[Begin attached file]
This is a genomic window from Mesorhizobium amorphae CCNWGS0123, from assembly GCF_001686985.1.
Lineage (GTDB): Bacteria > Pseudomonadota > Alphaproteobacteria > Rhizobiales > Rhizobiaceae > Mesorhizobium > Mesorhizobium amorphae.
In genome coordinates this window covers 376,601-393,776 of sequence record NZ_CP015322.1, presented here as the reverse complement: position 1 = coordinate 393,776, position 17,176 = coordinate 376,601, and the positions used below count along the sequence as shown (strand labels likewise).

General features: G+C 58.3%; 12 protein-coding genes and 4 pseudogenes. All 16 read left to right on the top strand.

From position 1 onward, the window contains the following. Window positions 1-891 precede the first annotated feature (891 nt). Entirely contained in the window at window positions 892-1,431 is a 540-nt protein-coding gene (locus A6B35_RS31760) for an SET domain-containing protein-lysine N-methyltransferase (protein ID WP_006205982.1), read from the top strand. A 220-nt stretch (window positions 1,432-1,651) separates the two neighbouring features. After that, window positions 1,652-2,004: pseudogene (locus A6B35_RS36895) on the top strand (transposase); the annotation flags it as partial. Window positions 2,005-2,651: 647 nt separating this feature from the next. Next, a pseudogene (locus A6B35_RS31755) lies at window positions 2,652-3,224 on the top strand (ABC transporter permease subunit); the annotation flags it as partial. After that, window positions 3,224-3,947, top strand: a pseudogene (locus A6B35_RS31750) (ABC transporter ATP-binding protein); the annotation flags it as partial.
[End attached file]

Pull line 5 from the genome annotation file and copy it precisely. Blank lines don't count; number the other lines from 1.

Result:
From position 1 onward, the window contains the following. Window positions 1-891 precede the first annotated feature (891 nt). Entirely contained in the window at window positions 892-1,431 is a 540-nt protein-coding gene (locus A6B35_RS31760) for an SET domain-containing protein-lysine N-methyltransferase (protein ID WP_006205982.1), read from the top strand. A 220-nt stretch (window positions 1,432-1,651) separates the two neighbouring features. After that, window positions 1,652-2,004: pseudogene (locus A6B35_RS36895) on the top strand (transposase); the annotation flags it as partial. Window positions 2,005-2,651: 647 nt separating this feature from the next. Next, a pseudogene (locus A6B35_RS31755) lies at window positions 2,652-3,224 on the top strand (ABC transporter permease subunit); the annotation flags it as partial. After that, window positions 3,224-3,947, top strand: a pseudogene (locus A6B35_RS31750) (ABC transporter ATP-binding protein); the annotation flags it as partial.